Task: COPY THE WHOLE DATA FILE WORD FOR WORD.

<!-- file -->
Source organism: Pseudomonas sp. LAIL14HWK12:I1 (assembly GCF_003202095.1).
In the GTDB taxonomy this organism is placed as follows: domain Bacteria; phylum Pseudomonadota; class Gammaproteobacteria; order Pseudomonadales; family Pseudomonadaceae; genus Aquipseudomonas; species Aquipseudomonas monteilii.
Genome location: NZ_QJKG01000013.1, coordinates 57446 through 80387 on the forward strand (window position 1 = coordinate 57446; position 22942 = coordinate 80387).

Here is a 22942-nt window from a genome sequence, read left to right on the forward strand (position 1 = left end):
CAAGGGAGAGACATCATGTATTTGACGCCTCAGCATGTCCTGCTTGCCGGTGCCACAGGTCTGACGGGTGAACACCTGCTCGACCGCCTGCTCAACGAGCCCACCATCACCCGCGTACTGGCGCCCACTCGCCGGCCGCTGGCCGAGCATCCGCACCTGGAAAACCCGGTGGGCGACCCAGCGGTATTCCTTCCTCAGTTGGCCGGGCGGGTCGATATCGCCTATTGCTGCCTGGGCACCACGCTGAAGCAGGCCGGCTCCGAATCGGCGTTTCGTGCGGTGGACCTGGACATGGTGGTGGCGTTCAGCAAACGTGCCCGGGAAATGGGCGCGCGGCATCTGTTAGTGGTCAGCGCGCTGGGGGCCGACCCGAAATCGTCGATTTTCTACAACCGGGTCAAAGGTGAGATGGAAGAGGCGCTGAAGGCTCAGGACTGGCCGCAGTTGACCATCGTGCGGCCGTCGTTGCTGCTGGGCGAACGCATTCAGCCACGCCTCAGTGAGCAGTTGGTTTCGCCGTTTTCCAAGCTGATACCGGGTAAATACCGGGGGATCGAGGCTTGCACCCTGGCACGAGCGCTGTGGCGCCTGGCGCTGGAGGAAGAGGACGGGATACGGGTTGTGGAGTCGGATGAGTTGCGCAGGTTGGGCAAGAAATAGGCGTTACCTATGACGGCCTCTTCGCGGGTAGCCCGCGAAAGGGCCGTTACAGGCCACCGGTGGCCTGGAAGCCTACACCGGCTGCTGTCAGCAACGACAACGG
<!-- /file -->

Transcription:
Source organism: Pseudomonas sp. LAIL14HWK12:I1 (assembly GCF_003202095.1).
In the GTDB taxonomy this organism is placed as follows: domain Bacteria; phylum Pseudomonadota; class Gammaproteobacteria; order Pseudomonadales; family Pseudomonadaceae; genus Aquipseudomonas; species Aquipseudomonas monteilii.
Genome location: NZ_QJKG01000013.1, coordinates 57446 through 80387 on the forward strand (window position 1 = coordinate 57446; position 22942 = coordinate 80387).

Here is a 22942-nt window from a genome sequence, read left to right on the forward strand (position 1 = left end):
CAAGGGAGAGACATCATGTATTTGACGCCTCAGCATGTCCTGCTTGCCGGTGCCACAGGTCTGACGGGTGAACACCTGCTCGACCGCCTGCTCAACGAGCCCACCATCACCCGCGTACTGGCGCCCACTCGCCGGCCGCTGGCCGAGCATCCGCACCTGGAAAACCCGGTGGGCGACCCAGCGGTATTCCTTCCTCAGTTGGCCGGGCGGGTCGATATCGCCTATTGCTGCCTGGGCACCACGCTGAAGCAGGCCGGCTCCGAATCGGCGTTTCGTGCGGTGGACCTGGACATGGTGGTGGCGTTCAGCAAACGTGCCCGGGAAATGGGCGCGCGGCATCTGTTAGTGGTCAGCGCGCTGGGGGCCGACCCGAAATCGTCGATTTTCTACAACCGGGTCAAAGGTGAGATGGAAGAGGCGCTGAAGGCTCAGGACTGGCCGCAGTTGACCATCGTGCGGCCGTCGTTGCTGCTGGGCGAACGCATTCAGCCACGCCTCAGTGAGCAGTTGGTTTCGCCGTTTTCCAAGCTGATACCGGGTAAATACCGGGGGATCGAGGCTTGCACCCTGGCACGAGCGCTGTGGCGCCTGGCGCTGGAGGAAGAGGACGGGATACGGGTTGTGGAGTCGGATGAGTTGCGCAGGTTGGGCAAGAAATAGGCGTTACCTATGACGGCCTCTTCGCGGGTAGCCCGCGAAAGGGCCGTTACAGGCCACCGGTGGCCTGGAAGCCTACACCGGCTGCTGTCAGCAACGACAACGG